Durability of hearing preservation after microsurgical treatment of vestibular schwannoma using the middle cranial fossa approach

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  • 1 Departments of Neurosurgery and
  • 2 Otorhinolaryngology, University of Michigan, Ann Arbor, Michigan
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Object

The middle cranial fossa (MCF) approach is a microsurgical technique described as a primary option in the treatment of small, intracanalicular schwannomas involving the eighth cranial nerve. Excellent rates of complete tumor resection, hearing preservation, preservation of facial nerve function, and low complication rates have been reproduced using this technique. However, the durability of hearing preservation attained using the various treatment options has not been adequately assessed. The purpose of this study was to evaluate the durability of long-term hearing preservation in patients with vestibular schwannoma (VS) treated via the MCF approach. The authors hypothesize that hearing preservation in these patients will prove to be durable years after treatment in a high percentage of cases.

Methods

Retrospective medical chart review was performed in 103 consecutive patients undergoing resection of VS via a modified MCF approach between 1999 and 2008. Patients in whom surgical goals were gross-total resection and hearing preservation were included. Preoperative and postoperative hearing assessment was performed using standard audiometric testing, and classified according to American Academy of Otolaryngology–Head and Neck Surgery (AAO-HNS) guidelines as a primary outcome measure. Outcomes and neurological complications initially, and at 1, 3, and 5 years following operation were analyzed.

Results

Initial hearing preservation rates were in keeping with the best previously published results. At initial postoperative audiometric follow-up, of the patients presenting with Class A hearing, 67% remained Class A, 17% were Class B, 1% were Class C, and 15% were Class D. Of patients presenting with Class B hearing, 24% were Class A, 53% remained Class B, 6% were Class C, and 18% were Class D. Of patients presenting with Class C hearing, 100% remained Class C.

To assess the durability of hearing preservation in our patients, the authors evaluated hearing function at regular intervals after the initial postoperative audiometric follow-up. Audiometric data were available for 56 patients at 5-year follow-up. Of the 20 patients with Class A hearing at initial postoperative follow-up with 5-year follow-up, 13 (65%) remained Class A, 6 (30%) were Class B, and 1 (5%) was Class C. Of the 12 patients with Class B hearing at initial postoperative follow-up with 5-year follow-up, 4 (33%) were Class A, 4 (33%) remained Class B, and 4 (33%) were Class C. Of the 3 patients with Class C hearing at initial postoperative follow-up with 5-year follow-up, all 3 (100%) remained Class C.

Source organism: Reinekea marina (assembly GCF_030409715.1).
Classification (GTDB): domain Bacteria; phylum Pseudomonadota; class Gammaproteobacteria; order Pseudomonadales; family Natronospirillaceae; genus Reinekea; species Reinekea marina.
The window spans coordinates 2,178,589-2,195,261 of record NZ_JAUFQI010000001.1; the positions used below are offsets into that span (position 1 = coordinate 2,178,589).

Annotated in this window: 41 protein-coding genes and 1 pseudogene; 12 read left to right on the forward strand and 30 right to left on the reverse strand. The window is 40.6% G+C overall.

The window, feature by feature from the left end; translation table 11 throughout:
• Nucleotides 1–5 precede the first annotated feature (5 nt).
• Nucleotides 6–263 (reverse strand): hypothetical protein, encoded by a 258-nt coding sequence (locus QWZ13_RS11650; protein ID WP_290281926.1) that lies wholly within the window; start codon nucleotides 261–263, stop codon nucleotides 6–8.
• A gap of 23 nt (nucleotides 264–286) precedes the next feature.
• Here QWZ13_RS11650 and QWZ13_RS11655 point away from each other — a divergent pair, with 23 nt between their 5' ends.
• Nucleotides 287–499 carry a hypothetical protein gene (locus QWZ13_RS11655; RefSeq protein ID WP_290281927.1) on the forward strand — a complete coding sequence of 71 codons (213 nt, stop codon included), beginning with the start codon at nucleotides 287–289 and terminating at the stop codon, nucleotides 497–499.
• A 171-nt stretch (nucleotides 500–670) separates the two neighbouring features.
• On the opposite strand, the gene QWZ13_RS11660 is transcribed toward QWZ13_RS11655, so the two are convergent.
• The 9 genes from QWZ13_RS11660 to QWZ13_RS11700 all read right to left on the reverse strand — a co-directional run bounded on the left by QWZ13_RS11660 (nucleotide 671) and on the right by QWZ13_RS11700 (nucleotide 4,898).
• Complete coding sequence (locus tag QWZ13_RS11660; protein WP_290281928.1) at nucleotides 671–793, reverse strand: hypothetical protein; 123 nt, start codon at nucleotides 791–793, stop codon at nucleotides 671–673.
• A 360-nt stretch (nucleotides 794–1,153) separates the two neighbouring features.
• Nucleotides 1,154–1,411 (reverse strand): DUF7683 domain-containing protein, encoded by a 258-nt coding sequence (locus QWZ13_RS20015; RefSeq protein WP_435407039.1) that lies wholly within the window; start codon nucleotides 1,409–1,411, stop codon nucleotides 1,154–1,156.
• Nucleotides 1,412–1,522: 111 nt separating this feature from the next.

Conclusions

A majority of patients with preserved hearing following the MCF approach for treatment of VS experience durability of their preserved hearing at 5-year follow-up. The initial AAO-HNS classification was preserved in 13 (65%) of the 20 patients who had Class A hearing at 5 years, and in 8 (67%) of the 12 who had Class B hearing at 5 years. Overall, a decline in AAO-HNS classification was noted in 15% of patients with preserved Class A hearing, and in 33% of those with preserved Class B hearing. Facial nerve function was preserved in 91% of cases. Superior hearing preservation as well as good outcomes in facial nerve function and few serious complications can be accomplished using the MCF approach for resection of small VSs.

Abbreviations used in this paper:AAO-HNS = American Academy of Otolaryngology–Head and Neck Surgery; ABR = auditory brainstem response; CPA = cerebellopontine angle; HB = House-Brackmann; IAC = internal auditory canal; MCF = middle cranial fossa; PTA = pure-tone average; RST = retrosigmoid-transmeatal; SRS = stereotactic radiosurgery; VS = vestibular schwannoma; WRS = word recognition score.

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Contributor Notes

Address correspondence to: B. Gregory Thompson, M.D., Department of Neurosurgery, University of Michigan, 1500 East Medical Center Drive, Room 3552 Taubman Center, Ann Arbor, Michigan 48109-5338. email: gregthom@umich.edu.

Please include this information when citing this paper: published online February 15, 2013; DOI: 10.3171/2013.1.JNS1297.

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